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USGC stinger Mexico FDS.jpg USGC

U.S. Grains Council, Missouri Corn sign MOU in Mexico

Groups partner with pork producer group to develop master plan to facilitate U.S. DDGS trade.

The U.S. Grains Council (USGC), the Missouri Corn Merchandising Council and the Regional Livestock Pork Producers Union of Sonora (Union) met this week in Ciudad Obregon, Mexico, to sign a memorandum of understanding (MOU) acknowledging and celebrating a multiyear effort marking the import of more U.S. dried distillers grains with solubles (DDGS) into the country.

The project is a joint investment Missouri Corn and the Union made in 2018 in which each group purchased hard car unloaders – known as “stingers” – for the Ciudad Obregon rail terminal in the state of Sonora, Mexico, where U.S. DDGS will be stored and utilized.

A stinger is a hydraulic arm that decreases the time and number of employees needed to unload DDGS from railcars. The new equipment in Sonora will help increase the efficiency of DDGS shipments arriving at the terminal.

“Northwest Mexico is an underserved market for U.S. DDGS; there is virtually no DDGS coming into the region today,” Ryan LeGrand, USGC director in Mexico, said. “The council and Missouri Corn partnered with swine producers here to purchase a stinger, and the producers here, in turn, purchased their own. Now, the potential for U.S. DDGS here is enormous.”

The three groups agreed in the MOU to develop a master plan to facilitate U.S. DDGS trade and conducted a ribbon-cutting ceremony while in Sonora. The stinger will help the Union unload DDGS efficiently, and U.S. farmers will benefit from increased exports of the product, USGC noted.

“Global market access has always been a key component of what the Missouri Corn Merchandising Council and our long-standing partners at the U.S. Grains Council do to find new demand for corn and corn co-products, including ethanol and distillers dried grains with solubles,” Missouri Corn chairman Mike Moreland said. “The Missouri corn checkoff has made significant investments to help build the relationship with Mexico as a grain customer.”

USGC explained that it took a regional approach, dating back to 2016, to make the project a success when it identified Sonora as a potential market for U.S. DDGS. To increase purchases, it worked with the Union and the Sonora Poultry Assn., whose members will also benefit from the import of U.S. DDGS into the region.

According to the council, Sonora is the second-largest pork-producing state in Mexico, producing 229,600 metric tons per year, with 2% growth year over year. The Union uses about 50,000 mt of feed grains monthly – 40% from the U.S. – and makes consolidated grain purchases for its members. These members operate large-scale programs that include breeding, fattening and processing.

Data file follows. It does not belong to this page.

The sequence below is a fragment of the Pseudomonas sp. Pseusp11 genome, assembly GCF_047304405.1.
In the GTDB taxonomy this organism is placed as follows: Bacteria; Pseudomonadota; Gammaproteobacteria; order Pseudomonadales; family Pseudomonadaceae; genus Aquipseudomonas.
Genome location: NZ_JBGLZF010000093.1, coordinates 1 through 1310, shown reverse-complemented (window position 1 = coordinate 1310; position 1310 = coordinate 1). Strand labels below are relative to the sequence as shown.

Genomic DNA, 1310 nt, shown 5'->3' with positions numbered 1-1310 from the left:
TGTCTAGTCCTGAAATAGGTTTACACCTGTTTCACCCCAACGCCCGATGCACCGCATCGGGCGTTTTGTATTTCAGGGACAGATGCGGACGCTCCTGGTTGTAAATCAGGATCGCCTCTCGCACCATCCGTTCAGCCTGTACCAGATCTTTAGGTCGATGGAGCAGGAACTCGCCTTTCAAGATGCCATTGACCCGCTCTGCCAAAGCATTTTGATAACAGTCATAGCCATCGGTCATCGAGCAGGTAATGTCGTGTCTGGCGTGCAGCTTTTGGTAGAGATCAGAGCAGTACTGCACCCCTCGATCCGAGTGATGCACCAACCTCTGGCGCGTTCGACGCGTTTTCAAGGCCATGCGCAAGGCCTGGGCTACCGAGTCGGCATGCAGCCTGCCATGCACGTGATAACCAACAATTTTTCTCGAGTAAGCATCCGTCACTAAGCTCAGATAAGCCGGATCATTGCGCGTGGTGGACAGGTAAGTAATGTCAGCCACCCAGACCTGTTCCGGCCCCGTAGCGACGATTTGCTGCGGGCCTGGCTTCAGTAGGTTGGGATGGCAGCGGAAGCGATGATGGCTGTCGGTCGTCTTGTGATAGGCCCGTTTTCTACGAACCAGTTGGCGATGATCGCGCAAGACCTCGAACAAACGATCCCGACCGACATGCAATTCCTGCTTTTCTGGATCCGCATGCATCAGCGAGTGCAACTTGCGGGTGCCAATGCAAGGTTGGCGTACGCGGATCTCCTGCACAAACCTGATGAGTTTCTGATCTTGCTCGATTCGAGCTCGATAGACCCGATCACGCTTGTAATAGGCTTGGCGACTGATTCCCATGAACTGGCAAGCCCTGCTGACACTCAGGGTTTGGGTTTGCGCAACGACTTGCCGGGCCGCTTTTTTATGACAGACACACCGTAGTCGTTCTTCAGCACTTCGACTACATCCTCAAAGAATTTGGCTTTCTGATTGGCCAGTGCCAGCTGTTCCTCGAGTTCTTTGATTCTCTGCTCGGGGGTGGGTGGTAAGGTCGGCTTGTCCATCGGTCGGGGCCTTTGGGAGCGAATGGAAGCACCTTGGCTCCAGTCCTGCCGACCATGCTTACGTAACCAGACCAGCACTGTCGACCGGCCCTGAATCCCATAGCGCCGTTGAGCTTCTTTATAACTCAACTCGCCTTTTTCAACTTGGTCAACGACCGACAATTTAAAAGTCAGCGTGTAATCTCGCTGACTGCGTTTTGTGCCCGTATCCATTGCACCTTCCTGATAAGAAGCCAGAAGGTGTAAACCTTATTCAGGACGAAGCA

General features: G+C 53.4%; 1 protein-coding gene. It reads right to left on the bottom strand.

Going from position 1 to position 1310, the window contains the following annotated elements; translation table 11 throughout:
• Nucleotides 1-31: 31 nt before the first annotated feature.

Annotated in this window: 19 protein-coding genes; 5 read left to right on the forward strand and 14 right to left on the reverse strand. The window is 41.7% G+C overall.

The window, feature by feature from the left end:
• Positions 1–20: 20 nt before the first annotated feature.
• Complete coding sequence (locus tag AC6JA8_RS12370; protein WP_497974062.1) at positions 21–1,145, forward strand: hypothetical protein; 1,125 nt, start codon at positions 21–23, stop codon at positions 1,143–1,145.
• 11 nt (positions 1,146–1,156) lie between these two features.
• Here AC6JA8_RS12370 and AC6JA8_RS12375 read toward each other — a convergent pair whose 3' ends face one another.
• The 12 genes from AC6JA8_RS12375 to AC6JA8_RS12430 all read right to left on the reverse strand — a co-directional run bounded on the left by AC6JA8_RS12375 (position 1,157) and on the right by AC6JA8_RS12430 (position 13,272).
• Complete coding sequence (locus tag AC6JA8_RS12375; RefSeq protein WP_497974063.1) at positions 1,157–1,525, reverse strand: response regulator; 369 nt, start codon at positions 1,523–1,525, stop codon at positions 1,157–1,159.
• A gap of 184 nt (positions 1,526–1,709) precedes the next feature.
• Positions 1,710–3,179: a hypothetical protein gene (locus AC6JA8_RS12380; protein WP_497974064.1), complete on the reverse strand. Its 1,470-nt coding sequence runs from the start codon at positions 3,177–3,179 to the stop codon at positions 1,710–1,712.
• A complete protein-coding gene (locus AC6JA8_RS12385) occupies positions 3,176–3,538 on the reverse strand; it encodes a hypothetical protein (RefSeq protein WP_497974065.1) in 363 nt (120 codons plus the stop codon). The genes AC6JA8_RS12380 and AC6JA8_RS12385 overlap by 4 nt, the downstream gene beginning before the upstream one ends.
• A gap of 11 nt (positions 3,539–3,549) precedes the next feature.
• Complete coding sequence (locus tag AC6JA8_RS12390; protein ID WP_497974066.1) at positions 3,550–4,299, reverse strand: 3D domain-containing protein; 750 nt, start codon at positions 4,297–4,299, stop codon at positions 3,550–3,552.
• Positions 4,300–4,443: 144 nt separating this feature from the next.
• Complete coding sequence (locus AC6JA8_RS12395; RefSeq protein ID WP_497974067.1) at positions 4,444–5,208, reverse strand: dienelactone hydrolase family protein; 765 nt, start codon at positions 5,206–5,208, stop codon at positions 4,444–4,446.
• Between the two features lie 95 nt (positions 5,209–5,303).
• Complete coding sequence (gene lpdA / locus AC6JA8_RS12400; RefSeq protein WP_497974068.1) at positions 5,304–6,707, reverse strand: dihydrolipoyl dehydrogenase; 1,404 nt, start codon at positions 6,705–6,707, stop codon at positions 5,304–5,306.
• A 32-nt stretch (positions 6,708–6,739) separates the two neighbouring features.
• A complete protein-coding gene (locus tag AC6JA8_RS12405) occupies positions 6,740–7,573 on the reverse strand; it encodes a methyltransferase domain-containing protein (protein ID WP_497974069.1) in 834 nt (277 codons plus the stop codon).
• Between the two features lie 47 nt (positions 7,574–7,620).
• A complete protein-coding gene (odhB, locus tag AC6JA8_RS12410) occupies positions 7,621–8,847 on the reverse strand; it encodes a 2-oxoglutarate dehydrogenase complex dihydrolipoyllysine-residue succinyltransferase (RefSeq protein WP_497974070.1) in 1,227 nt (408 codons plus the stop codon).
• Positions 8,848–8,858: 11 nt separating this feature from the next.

Sonora is also the third-largest egg-producing state in the country, and Sonora’s poultry association members use 20,000 mt of feed grains monthly to feed their 12 million layers, USGC noted.

To tap into that potential, USGC hosted pork producers via a trade team to Kansas and Minnesota in 2017 to showcase the merits of DDGS and to identify the constraint of having no stingers at the rail terminal in the area. Missouri Corn stepped in to help fund the purchase of one stinger, and the Union purchased a second one to make unloading even more efficient.

“We are grateful to the U.S. Grains Council and the Missouri Corn Merchandising Council for the assistance with the stinger. The celebration of the installation of the two stingers is important because U.S. DDGS will help us lower our production costs at the farm level,” Gerardo Ramos, treasurer of the Union, said. “For years, we were unable to use DDGS because the freight costs were killing us. With these stingers, we can more cost-effectively incorporate it into our livestock diets.”

The MOU signing caps off the program, but the effort does not end there. The parties agreed to schedule periodic reviews of the equipment, evaluate progress and identify opportunities, problems and strategies for successful, ongoing development of the project.

“There will certainly be follow-up, and we will continue our relationship by bringing nutritionists to the area, offering technical support to make sure these farmers are maximizing their inclusion levels of DDGS and using it in the right way,” the groups said.

USGC relayed that Mexico is currently the top buyer of U.S. corn, barley and DDGS, with purchases of 2.13 million mt of DDGS in 2017-18, up 3% year over year.

“Mexico has always been a loyal customer, and we will work to make sure that partnership continues,” LeGrand said. “While this week’s celebration is the start of a relationship with poultry and swine producers in northwest Mexico, we are also here to continue to celebrate one of our best customers: Mexico.”

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